Of course there is at least one more step and that is in some way the Church itself, the Church that is in a very real sense the Body of Christ, with the head and all its members. And as often as people are drawn to the Church, or drawn to Christ through the Church it is because the Church too is an epiphany, the Church too is a temple built of living stones. The followers of Jesus too are a light, and the glory of the Lord shines upon them. But there is a caveat to that, a big IF: if they follow that other prophecy of Isaiah, If you loose the bonds of injustice, undo the thongs of the yoke, let the oppressed go free, share your bread with the hungry, bring the homeless poor into your house, cover the naked… then your light will break forth like the dawn (Is 58:6-8), then you will be an epiphany. In the same way Paul lists the fruits of the Spirit (Gal 5:22-23): if you show forth joy, peace, patience, kindness, generosity, faithfulness, gentleness, self control, then your light will shine forth, then you will be an epiphany. It’s not enough to simply tell people that we are the true church, the true religion. We have to be an epiphany. We say, “Come to church!” and they say, “Where’s the welcome? Where’s the love? Where’s the joy? Where’s rest for the weary? Where’s the place of safety?” Wise people are always drawn to the light.
Unfortunately, I am afraid that often the church (whether we are speaking her in a narrow sense of the Catholic Church or of Christianity in general, the Body wounded by sin and division), Jesus and the gospel are known more by their caricatures than by their reality. As Fr. Bruno reminds us so often, there was this massive breaking out of our container too that happened with the 2nd Vatican Council, when we suddenly realized that Western European culture did not sum up the gospel, and in some way Western Christianity itself does not sum up the gospel, that we could be in dialogue with other denominations, other cultures, other traditions, not that they would contain new revelations but that they might have realized something of the epiphany that we ourselves had not noticed yet. It may be that total pagans (and you know I use that word affectionately) have seen the light and become light and that’s why they are so attractive. Every time I see the solar panels at Tassajara Zen Mountain Center or the organic garden at Esalen or the programs at Mount Madonna Yoga Center, I think, they must have caught something of the light, like these three wise men did, in an unexpected place. The words of Benedict XVI, which Pope Francis cited in Evangelii Gaudium: “It is not by proselytizing that the Church grows, but by attraction” (No. 14). It is not by proselytizing that the Church grows, but by the light that bursts forth from us.
And the same thing with religious life. We lament the lack of vocations in our church. In his message opening up the year of the consecrated life, which we read in refectory the last few weeks, Pope Francis wrote,
That the old saying will always be true: ‘Where there are religious, there is joy.’ We are called to know and show that God is able to fill our hearts to the brim with happiness; … that the authentic fraternity found in our communities increases our joy; and that our total self-giving in service … brings us life-long personal fulfillment. … The consecrated life will not flourish as a result of brilliant vocation programs, but because the young people we meet find us attractive, because they see us as men and women who are happy! Similarly, the apostolic effectiveness of consecrated life does not depend on the efficiency of its methods. It depends on the eloquence of our lives, lives that radiate the joy and beauty of living the Gospel and following Christ to the full.[i]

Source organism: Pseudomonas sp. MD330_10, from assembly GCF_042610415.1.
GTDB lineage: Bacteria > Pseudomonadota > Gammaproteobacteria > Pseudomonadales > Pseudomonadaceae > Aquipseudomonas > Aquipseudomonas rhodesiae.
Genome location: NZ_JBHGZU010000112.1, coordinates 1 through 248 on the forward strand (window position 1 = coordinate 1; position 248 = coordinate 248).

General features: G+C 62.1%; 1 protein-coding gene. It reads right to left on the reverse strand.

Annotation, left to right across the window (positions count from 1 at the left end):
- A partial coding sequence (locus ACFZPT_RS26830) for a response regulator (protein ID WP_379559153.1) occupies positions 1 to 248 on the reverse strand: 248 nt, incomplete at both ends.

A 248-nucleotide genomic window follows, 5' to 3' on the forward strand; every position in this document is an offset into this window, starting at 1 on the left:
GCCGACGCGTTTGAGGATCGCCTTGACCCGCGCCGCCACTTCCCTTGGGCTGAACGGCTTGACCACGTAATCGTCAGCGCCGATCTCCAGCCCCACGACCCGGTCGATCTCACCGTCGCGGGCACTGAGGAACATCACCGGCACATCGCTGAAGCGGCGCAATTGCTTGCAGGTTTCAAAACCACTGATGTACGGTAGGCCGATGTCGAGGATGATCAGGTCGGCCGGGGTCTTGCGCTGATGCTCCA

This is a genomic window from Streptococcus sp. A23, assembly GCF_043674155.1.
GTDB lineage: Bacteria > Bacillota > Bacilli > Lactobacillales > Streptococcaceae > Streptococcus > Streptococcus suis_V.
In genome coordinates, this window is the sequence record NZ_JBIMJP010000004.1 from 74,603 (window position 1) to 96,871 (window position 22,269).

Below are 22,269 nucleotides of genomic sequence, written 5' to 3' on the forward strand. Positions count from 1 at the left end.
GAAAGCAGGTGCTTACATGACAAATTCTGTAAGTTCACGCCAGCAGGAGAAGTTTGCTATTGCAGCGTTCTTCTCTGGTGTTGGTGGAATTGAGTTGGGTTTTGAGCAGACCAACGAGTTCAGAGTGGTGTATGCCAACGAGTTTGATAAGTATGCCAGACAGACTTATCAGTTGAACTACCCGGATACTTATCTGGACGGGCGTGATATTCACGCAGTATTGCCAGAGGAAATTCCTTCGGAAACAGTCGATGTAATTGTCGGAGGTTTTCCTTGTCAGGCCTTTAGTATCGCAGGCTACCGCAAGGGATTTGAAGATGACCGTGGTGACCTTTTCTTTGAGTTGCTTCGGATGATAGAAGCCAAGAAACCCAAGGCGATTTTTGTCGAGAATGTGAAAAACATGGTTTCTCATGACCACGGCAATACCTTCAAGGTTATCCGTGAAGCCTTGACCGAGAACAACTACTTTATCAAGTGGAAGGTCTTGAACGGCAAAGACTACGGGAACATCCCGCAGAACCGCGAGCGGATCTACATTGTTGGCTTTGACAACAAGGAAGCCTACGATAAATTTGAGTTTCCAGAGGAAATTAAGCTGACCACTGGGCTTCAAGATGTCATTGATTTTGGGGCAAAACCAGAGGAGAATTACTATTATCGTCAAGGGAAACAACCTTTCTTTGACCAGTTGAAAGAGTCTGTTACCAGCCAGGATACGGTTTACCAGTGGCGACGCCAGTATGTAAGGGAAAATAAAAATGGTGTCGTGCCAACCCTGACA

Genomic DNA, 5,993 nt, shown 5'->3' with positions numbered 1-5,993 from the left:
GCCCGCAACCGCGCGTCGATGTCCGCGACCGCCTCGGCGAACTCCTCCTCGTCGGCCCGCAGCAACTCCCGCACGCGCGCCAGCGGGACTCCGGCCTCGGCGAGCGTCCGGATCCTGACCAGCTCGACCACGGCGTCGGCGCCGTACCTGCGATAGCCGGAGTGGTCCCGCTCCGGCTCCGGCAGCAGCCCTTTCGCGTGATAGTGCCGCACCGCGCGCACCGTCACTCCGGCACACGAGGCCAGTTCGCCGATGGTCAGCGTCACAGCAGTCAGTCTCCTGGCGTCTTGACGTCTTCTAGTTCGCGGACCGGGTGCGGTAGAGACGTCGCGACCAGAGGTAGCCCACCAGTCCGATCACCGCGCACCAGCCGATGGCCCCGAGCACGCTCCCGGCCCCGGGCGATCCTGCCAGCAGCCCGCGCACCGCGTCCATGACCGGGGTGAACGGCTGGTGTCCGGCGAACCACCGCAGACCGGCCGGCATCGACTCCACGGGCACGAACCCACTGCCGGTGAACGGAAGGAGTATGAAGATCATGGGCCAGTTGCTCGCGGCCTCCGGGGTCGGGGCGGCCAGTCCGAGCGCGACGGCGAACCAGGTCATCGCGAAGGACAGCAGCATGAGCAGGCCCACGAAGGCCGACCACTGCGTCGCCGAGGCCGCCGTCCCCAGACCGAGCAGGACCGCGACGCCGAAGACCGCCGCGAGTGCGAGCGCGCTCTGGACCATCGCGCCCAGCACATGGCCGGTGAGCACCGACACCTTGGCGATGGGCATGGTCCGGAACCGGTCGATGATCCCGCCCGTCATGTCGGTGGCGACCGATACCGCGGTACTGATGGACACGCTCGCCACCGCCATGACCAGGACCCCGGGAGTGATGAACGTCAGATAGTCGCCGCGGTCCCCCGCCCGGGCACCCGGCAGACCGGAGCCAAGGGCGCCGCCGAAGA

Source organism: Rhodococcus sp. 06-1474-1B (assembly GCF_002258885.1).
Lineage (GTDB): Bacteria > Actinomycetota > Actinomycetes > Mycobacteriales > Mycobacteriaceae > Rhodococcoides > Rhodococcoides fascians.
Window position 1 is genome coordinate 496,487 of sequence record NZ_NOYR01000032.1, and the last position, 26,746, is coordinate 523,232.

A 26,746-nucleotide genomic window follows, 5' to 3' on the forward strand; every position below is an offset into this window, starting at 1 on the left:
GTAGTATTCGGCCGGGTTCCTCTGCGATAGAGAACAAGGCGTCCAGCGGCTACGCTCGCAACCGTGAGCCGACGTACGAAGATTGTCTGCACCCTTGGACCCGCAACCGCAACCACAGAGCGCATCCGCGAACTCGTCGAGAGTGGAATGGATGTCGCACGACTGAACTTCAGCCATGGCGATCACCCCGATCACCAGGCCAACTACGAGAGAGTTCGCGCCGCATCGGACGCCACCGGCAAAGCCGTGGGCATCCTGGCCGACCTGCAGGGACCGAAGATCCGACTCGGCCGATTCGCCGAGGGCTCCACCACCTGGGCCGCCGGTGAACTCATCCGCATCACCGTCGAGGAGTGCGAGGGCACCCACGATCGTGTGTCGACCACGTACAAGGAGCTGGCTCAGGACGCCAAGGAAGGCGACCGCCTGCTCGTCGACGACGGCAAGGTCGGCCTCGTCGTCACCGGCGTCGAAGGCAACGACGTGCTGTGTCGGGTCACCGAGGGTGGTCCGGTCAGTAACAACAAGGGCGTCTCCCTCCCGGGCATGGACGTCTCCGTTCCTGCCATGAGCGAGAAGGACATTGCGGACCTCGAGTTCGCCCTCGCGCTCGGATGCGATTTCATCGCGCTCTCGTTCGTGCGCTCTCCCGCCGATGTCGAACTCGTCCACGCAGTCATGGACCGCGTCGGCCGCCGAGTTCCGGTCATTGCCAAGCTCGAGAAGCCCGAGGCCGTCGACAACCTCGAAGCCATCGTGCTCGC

And the same thing applies to us here at New Camaldoli. A young friend of mine was here at the Hermitage for our Ora et Labora program, and before he left he and I had a good talk, reflecting on his experience with us. And he said at one point something that was reminiscent of what Thomas Merton said of Gethsemane at one point early in his monastic life: “Father, I think that New Camaldoli is like the center of the world for its spirituality and its charism.” And he especially thought youths are so in need of what we have. He had the epiphany! He was like a wise young man from the East, he saw the star rising over New Camaldoli when Herod missed it. Maybe I am Herod some days; I cannot see the star. I think too of how often our guests come to us and they have the epiphany, and reflect it back to us, an epiphany that we often cannot see ourselves. It’s not about us, it’s about this life we have been given; it’s about the presence of God that is in this place, soaked into the walls and bursting through the landscape in the sunrise and sunset.
Last point: not just the church as a collective but we too as individual living stones are a continuation of the epiphany. We are each of us an epiphany! Fr. Deiss used to say, “If people are not attracted by the Church, it is because we are not attractive. And the Church is each one of us.” And the same thing applies all the way down: If people are not attracted by the religious life, monastic life, it is because we are not attractive. And religious life, monastic life, is each one of us. John tells us that Jesus’ body is the Temple; Paul and Peter tell us God’s temple is holy and you are that temple. Jesus says, I am the light of the world and in the next breath he says, You are the light of the world and Paul says You are light in the Lord. We each of us are, or are meant to be, a temple filled with the light of Christ, the light of joy, the light of God’s love. Each one us is meant to be an epiphany.
[i] Message of the Pope Francis on the opening of the Year of Consecrated Life, II:1.